How much would you pay for a breath of fresh air?
New Delhi—What is a sip of clean water worth? Is there economic value in the shade of a tree? And how much would you pay for a breath of fresh air?
Putting a price on a natural bounty long taken for granted as free may sound impossible—even ridiculous. But after three decades on the fringes of serious policymaking, the idea is gaining traction.
As traditional measures of economic progress like GDP are criticized for ignoring pollution or diminishment of resources, there has been an increased urgency for a more balanced reckoning of costs.
Proponents of so-called “green accounting” hope putting dollar values on resources will slam the brakes on unfettered development.
Environmental economists argue that redefining nature in stark monetary terms would offer better information for economic and development decisions, making governments and corporations less likely to jeopardize future stocks of natural assets or environmental systems.
If the value of an asset like a machine is reduced as it wears out, proponents say, the same accounting principle should apply to a dwindling natural resource.
“Environmental arguments come from the heart. But in today’s world based on economics it’s hard for arguments of the heart to win,” said Pavan Sukhdev, a former banker now leading an ongoing project that was proposed by the Group of Eight industrialized nations to study monetary values for the environment.
Since 2007 that study has estimated the world economy suffers roughly $2.5 trillion to $4 trillion in losses every year due to environmental degradation—or roughly seven per cent of global GDP.
“You cannot manage what you do not measure,” Sukhdev said.
Using similar accounting principles, some countries are already changing policy:
The Maldives recently banned fishing grey reef sharks after working out that each was worth $3,300 a year in tourism revenue, versus $32 paid per catch.
Ugandans spared a Kampala wetland from agricultural development after calculating it would cost $2 million a year to run a sewage treatment facility—the same job the swamp does for free.
But environmental accounting still faces many detractors and obstacles. Among them is resistance from governments who might lack the resources and expertise to publish a “greened” set of national accounts alongside those measuring economic growth. Particularly in the developing world, many still struggle to produce even traditional statistics that are timely and credible.
Even proponents debate how to price natural resources and systems that encapsulate everything from pollination by bees to the erosion prevented by mangroves in an estuary.
The single largest difficulty is that markets, which are the easiest way to value goods and services, don’t exist for ecosystems.
“Since many things don’t formally have a market price, how do you value them? Almost all the debate and discussion really hinges around valuation issues, and that is where it can get flakey,” said India’s former chief statistician Pronab Sen.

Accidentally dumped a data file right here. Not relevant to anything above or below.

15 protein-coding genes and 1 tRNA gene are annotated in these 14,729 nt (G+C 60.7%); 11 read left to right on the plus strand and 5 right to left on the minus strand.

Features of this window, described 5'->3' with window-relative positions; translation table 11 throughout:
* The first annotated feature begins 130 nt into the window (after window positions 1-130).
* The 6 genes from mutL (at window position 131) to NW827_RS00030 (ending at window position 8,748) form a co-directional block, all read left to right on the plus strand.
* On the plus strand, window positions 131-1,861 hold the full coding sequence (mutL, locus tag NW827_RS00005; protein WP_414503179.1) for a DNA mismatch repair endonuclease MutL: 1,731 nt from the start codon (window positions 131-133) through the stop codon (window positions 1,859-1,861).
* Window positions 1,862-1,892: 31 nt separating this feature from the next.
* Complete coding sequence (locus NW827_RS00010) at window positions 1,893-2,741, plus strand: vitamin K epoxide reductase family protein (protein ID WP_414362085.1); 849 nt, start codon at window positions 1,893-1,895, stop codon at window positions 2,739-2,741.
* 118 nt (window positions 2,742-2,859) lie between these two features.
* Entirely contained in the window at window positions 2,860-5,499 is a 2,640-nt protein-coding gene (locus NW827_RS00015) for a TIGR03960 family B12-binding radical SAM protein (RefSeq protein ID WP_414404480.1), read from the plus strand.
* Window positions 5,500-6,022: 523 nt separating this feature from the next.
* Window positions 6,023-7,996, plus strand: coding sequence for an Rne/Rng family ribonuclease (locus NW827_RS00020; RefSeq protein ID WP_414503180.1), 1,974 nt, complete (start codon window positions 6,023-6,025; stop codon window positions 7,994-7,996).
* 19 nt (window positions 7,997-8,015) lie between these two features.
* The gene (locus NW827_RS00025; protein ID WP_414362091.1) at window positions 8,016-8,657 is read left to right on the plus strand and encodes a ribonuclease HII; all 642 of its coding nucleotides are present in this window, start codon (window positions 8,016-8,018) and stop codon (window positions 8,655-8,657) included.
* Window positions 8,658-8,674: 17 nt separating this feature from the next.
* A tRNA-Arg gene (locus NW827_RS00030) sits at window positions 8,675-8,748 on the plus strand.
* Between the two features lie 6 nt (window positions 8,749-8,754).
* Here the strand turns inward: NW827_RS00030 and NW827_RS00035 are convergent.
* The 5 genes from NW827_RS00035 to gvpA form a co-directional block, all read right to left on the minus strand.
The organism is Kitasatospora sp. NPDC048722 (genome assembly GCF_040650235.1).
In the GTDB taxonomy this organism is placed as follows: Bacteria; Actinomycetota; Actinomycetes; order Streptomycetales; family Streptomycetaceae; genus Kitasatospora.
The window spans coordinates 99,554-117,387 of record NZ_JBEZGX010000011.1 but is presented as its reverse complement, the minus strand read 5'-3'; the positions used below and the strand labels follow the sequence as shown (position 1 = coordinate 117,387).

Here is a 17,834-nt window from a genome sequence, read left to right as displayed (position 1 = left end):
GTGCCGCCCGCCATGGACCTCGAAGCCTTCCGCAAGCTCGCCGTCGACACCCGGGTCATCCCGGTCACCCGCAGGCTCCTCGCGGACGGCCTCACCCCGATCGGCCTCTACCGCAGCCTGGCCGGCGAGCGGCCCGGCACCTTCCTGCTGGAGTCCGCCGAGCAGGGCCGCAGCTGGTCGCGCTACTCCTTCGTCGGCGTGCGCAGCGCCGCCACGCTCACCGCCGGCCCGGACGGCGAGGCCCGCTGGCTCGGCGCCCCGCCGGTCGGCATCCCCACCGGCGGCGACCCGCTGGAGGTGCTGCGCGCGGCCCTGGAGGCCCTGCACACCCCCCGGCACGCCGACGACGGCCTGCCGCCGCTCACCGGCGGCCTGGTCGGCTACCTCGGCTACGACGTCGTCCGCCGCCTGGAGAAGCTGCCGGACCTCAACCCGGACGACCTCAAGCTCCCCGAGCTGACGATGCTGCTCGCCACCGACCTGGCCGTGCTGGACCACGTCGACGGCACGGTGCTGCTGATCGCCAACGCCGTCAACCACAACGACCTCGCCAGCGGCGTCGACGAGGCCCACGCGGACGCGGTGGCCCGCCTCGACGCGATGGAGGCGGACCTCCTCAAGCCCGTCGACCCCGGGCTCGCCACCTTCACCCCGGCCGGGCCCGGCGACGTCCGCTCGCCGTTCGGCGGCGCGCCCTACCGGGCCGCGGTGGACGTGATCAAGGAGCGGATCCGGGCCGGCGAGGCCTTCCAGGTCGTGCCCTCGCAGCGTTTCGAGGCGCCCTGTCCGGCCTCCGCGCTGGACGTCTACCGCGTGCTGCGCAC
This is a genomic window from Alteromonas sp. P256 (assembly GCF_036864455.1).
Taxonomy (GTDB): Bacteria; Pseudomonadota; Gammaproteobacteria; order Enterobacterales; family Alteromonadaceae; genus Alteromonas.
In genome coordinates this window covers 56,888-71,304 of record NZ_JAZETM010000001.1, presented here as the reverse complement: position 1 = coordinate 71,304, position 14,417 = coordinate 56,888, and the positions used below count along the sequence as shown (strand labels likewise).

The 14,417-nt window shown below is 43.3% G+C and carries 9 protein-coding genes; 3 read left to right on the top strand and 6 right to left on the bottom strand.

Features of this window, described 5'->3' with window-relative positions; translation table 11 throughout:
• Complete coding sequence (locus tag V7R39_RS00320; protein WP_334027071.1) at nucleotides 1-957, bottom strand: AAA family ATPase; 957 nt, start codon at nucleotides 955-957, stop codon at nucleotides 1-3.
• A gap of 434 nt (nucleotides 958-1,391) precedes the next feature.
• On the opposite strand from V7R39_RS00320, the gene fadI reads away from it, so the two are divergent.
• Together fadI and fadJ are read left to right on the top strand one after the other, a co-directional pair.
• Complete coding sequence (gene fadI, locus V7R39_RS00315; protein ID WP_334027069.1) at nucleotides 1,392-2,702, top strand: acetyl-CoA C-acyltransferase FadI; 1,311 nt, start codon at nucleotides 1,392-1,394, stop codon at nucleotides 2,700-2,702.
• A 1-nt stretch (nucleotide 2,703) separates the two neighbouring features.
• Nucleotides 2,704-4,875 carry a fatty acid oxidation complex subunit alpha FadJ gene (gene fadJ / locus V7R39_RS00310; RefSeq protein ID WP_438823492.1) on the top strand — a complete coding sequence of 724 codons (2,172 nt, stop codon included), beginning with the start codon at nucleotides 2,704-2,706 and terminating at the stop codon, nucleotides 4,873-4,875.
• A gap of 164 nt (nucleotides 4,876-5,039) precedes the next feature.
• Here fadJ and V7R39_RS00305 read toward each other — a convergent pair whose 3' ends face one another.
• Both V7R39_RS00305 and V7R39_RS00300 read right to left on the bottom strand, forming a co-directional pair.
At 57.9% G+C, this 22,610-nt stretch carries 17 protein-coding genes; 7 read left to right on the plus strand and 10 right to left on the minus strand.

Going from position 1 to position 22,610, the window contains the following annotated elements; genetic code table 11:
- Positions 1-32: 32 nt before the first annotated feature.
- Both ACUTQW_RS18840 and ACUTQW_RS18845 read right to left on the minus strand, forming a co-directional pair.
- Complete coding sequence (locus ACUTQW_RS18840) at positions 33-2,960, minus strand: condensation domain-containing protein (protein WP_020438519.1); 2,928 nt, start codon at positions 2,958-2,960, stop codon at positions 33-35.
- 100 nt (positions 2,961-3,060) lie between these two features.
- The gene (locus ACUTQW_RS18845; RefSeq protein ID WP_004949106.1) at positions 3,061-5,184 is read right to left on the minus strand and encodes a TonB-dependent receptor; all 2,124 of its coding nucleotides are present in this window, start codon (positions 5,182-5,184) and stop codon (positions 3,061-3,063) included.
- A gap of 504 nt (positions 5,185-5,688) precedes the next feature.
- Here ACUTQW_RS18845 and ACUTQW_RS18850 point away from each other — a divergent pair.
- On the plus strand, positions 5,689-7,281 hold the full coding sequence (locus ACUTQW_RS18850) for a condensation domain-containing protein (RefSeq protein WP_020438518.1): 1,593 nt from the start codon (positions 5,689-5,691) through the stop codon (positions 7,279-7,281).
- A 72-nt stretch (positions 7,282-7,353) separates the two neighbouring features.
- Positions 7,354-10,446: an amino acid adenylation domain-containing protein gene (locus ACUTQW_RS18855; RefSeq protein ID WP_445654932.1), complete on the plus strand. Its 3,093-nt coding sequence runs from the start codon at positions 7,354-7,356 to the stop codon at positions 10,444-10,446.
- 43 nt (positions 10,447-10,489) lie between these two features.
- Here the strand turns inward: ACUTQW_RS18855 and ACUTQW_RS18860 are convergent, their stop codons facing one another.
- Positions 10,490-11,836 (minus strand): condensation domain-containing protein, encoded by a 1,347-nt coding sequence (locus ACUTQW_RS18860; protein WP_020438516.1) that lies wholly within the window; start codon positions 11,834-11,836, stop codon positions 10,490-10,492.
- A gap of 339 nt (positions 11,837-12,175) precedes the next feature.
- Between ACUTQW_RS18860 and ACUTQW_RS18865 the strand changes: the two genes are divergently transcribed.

Opposition is also expected from parts of the corporate world, since green accounting could make doing business or buying products more expensive.
A forest once valued by what its trees fetch on the timber exchange might instead be valued according to the carbon dioxide it absorbs, the animals it supports, the water it filters and the firewood it provides. Or it could be revalued with future generations in mind. That might lead to higher felling fees, pricey replanting requirements or more expensive wood. Some might rethink the economic benefit of cutting it down. Science would become a more important factor in economic decision-making.
At a national level, green accounting is already being embraced by some.
India plans for green national accounts by 2015. Australia will soon begin taxing carbon dioxide emissions, which Costa Rica has been doing for a decade to fund forest preservation.
Late last century, a team of U.S., Dutch and Argentine researchers put a $33 trillion value—more than double the U.S. economy—a year on natural resources such as water, wood and fossil fuels and “services” such as a forest’s absorption of carbon dioxide.
While admitting difficulties and uncertainties in their methods and calculations, the team’s report said the $33 trillion figure was conservative.
Carbon credits, perhaps the best known example of giving a value to an environmental good, also illustrate the difficulties. Experts thought the pricing of carbon credits might have been straightforward, since emissions are easily measured and every CO2 unit is the same. But the carbon market wobbled wildly for years over estimates ranging from $5 to $500 per unit.
Still some experts in the field say the world is on track to having comprehensive green accounts within 10 to 15 years.
The World Bank, meanwhile, is backing projects in Botswana, Colombia, Costa Rica, Madagascar and the Philippines that are looking for national accounts to include the value of natural resources.